For a few years Honors was coupled with undergraduate research and academic enrichment, and the office included an Honors Center at 180 South College Ave., where students could meet outside of office hours for group projects, to use the computer lab, or to hang out. Originally housed on the lower floors of the Rodney Complex, the Honors Center was relocated to 180 South College after experiencing sewage backups in Rodney and no central air conditioning or windows that could be opened.The Honors Center also served as a location for various Honors events and activities, including concerts, art exhibits, discussion groups, short courses, and films. The Honors Center is now the Center for Black Culture.

In 2002, the Honors Program left 180 and 186 South College Ave. and moved to the second and third floors of Elliot Hall, located on Main Street. The program was moved back to 186 South College soon after.

Today, a faculty dean, a deputy director, six professional staff members, and two administrative assistants work together to create an academic and co-curricular experience for Honors students each year.

Expanding Honors Offerings
Students who wish to pursue prestigious scholarships and fellowships (for example, Marshall, Mitchell, Truman, or Fulbright) have always relied upon Honors staff for advisement. Each year, qualified students spend months preparing applications for these awards and gain institutional support through the Honors Program. The senior associate director and the assistant director then work with each candidate to prepare them for interviews and support them through the entire process.

In addition to scholarly pursuits, Honors students like to have fun! This led to the creation of a full-time co-curricular coordinator who oversees almost all student groups and leadership opportunities within the Honors Program. Students interested in community engagement can join the registered student organization HENS (Honors Engaging in Neighborhood Service) to explore service projects in the local community. In 2014, students interested in engaging in conversations around racial diversity formed Honors Mosaic, a group that works to enhance the experience for students of color in the Honors Program through recruitment, programming and mentoring. Outside of the residential positions (Community Fellows, Munson Fellows, and First-Year Fellows), students can get involved in the Honors Planning Board, a group of students who plan on- and off-campus events such as field trips, current events discussions, and professional development workshops.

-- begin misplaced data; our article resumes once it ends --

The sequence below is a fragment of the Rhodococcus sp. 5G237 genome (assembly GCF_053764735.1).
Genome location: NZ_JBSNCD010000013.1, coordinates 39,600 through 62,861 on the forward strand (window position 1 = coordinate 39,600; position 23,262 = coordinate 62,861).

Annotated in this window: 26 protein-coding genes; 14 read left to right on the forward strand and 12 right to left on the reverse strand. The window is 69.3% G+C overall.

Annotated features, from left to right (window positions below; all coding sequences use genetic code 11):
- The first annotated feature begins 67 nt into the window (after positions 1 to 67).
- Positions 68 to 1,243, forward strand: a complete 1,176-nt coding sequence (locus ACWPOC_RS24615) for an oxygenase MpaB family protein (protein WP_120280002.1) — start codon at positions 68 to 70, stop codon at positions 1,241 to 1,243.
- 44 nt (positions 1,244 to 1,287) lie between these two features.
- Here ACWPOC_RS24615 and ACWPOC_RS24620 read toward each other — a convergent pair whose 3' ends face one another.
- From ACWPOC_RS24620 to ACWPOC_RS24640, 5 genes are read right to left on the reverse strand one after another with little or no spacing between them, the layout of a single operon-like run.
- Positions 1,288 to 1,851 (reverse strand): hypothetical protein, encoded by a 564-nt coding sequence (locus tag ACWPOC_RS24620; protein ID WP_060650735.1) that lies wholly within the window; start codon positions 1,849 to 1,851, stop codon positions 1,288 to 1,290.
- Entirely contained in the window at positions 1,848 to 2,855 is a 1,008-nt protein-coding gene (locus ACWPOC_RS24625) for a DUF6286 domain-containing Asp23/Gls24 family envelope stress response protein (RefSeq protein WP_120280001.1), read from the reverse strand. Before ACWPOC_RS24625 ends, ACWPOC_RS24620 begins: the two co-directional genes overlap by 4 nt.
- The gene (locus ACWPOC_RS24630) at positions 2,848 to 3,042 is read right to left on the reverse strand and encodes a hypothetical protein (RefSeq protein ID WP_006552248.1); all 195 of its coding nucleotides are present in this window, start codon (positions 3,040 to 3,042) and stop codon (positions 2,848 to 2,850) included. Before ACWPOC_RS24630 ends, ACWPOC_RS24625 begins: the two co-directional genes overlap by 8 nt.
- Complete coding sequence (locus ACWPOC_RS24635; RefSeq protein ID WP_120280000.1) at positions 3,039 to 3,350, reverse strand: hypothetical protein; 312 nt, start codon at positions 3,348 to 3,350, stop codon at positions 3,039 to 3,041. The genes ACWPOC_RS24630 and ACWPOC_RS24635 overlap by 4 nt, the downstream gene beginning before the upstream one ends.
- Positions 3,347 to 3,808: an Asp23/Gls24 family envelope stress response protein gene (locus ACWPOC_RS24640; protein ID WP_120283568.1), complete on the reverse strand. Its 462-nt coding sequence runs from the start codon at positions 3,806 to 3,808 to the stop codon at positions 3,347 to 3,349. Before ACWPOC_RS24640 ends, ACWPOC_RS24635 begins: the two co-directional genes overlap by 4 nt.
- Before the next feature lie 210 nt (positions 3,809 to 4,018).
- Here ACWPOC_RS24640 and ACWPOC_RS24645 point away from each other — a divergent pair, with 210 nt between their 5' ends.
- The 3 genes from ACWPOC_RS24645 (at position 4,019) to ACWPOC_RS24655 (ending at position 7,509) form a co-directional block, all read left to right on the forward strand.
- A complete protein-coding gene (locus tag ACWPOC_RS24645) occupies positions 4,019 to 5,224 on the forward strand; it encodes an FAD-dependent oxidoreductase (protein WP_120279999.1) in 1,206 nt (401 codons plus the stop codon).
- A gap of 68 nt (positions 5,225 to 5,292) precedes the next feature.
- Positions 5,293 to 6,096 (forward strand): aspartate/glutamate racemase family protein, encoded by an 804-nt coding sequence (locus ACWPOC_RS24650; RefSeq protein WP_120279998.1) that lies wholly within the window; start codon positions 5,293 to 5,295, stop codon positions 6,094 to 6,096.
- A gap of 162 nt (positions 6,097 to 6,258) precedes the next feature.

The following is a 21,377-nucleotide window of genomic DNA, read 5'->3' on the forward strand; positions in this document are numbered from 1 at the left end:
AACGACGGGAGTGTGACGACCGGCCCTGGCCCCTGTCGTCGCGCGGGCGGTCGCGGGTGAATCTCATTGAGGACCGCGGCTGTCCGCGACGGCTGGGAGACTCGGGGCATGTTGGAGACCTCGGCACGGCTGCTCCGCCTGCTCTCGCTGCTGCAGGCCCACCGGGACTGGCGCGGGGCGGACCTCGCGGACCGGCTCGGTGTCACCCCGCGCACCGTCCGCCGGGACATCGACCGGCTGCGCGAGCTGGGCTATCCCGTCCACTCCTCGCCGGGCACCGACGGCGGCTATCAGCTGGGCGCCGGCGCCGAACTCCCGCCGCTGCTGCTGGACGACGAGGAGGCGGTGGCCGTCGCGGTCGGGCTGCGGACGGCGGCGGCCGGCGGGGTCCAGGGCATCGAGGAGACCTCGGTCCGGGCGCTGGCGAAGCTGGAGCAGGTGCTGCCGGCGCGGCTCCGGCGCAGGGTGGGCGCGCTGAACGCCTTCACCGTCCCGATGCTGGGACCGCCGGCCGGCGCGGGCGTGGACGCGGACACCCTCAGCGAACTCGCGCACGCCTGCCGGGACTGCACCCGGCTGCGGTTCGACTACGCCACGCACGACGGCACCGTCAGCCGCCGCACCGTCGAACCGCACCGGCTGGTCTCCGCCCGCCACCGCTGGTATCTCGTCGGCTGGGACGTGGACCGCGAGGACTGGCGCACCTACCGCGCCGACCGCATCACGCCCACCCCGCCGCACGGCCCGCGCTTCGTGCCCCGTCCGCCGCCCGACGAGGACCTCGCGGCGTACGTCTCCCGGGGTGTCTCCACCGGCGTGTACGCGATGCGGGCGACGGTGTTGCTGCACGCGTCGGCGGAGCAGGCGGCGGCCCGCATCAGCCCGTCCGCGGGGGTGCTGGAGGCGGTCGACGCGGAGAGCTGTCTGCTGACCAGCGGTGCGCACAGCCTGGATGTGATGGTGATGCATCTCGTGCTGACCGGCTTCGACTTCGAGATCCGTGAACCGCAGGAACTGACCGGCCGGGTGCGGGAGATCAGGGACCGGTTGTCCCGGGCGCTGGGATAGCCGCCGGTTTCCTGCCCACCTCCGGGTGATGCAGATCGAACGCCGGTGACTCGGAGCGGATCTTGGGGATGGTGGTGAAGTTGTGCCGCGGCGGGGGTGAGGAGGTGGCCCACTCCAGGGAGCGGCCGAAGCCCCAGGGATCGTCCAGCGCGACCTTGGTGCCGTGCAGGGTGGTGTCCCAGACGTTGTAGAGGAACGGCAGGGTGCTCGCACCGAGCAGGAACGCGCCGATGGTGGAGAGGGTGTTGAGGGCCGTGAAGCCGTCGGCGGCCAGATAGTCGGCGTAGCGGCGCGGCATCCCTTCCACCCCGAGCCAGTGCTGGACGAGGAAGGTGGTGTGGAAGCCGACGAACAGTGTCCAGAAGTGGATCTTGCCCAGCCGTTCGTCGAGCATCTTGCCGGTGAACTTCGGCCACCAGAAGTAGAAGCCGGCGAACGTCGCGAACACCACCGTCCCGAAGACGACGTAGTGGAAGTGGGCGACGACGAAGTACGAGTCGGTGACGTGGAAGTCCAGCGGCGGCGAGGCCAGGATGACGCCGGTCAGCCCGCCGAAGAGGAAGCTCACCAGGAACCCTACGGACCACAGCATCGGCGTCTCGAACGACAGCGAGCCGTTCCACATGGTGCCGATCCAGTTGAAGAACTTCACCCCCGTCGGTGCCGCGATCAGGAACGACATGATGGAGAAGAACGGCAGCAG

Spring Break and Winter Session are exciting times at the University of Delaware, and the Honors Program created opportunities for students to travel abroad during these times. Partnering with the UDaB (University of Delaware Alternative Break) program in 2012, the Honors Program developed a cultural immersion experience to the Dominican Republic for the week of spring break. Approximately 10 students go each year to work with Yspañiola, a literacy education program in one of the poorest areas of the D.R. The Honors-only study abroad trip to Italy happens every other winter, and is led by an Honors faculty member who works with the selected students to develop the curriculum for their five weeks abroad. Students who take advantage of this winter session trip even earn Honors credits. The newest opportunity for Honors students is the blog, 186 South College. All articles are written by students and describe what it’s like to be an Honors student at UD.

The Honors Program becomes the Honors College
In April 2020, in the midst of the coronavirus pandemic, the Faculty Senate voted on the formation of the Honors College. That summer, then director Michael Chajes was announced as dean of the newly formed college.


Interviews


Videos